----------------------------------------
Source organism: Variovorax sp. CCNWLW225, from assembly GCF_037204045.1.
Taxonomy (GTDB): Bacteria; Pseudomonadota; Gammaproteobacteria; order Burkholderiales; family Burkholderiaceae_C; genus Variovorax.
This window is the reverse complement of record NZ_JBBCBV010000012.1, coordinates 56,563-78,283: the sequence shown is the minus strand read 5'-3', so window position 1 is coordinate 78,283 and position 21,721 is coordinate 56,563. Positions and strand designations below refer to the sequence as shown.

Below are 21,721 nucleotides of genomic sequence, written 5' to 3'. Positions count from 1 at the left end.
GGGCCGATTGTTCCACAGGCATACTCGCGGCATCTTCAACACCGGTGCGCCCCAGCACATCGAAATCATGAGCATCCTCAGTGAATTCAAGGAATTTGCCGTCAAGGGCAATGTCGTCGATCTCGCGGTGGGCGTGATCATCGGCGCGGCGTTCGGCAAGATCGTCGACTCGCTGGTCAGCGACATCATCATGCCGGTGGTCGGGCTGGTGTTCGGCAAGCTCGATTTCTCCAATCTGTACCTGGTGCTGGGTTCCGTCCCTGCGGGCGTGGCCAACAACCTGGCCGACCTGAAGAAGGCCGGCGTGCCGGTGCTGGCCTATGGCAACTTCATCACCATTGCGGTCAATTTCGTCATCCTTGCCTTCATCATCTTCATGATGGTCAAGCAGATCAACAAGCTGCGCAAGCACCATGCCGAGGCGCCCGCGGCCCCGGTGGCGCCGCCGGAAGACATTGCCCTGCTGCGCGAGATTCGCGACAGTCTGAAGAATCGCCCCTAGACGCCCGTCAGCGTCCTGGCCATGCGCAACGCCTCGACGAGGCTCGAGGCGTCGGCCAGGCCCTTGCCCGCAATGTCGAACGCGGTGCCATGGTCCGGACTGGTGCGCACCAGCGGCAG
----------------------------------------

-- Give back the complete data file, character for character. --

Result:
Source organism: Variovorax sp. CCNWLW225, from assembly GCF_037204045.1.
Taxonomy (GTDB): Bacteria; Pseudomonadota; Gammaproteobacteria; order Burkholderiales; family Burkholderiaceae_C; genus Variovorax.
This window is the reverse complement of record NZ_JBBCBV010000012.1, coordinates 56,563-78,283: the sequence shown is the minus strand read 5'-3', so window position 1 is coordinate 78,283 and position 21,721 is coordinate 56,563. Positions and strand designations below refer to the sequence as shown.

Below are 21,721 nucleotides of genomic sequence, written 5' to 3'. Positions count from 1 at the left end.
GGGCCGATTGTTCCACAGGCATACTCGCGGCATCTTCAACACCGGTGCGCCCCAGCACATCGAAATCATGAGCATCCTCAGTGAATTCAAGGAATTTGCCGTCAAGGGCAATGTCGTCGATCTCGCGGTGGGCGTGATCATCGGCGCGGCGTTCGGCAAGATCGTCGACTCGCTGGTCAGCGACATCATCATGCCGGTGGTCGGGCTGGTGTTCGGCAAGCTCGATTTCTCCAATCTGTACCTGGTGCTGGGTTCCGTCCCTGCGGGCGTGGCCAACAACCTGGCCGACCTGAAGAAGGCCGGCGTGCCGGTGCTGGCCTATGGCAACTTCATCACCATTGCGGTCAATTTCGTCATCCTTGCCTTCATCATCTTCATGATGGTCAAGCAGATCAACAAGCTGCGCAAGCACCATGCCGAGGCGCCCGCGGCCCCGGTGGCGCCGCCGGAAGACATTGCCCTGCTGCGCGAGATTCGCGACAGTCTGAAGAATCGCCCCTAGACGCCCGTCAGCGTCCTGGCCATGCGCAACGCCTCGACGAGGCTCGAGGCGTCGGCCAGGCCCTTGCCCGCAATGTCGAACGCGGTGCCATGGTCCGGACTGGTGCGCACCAGCGGCAG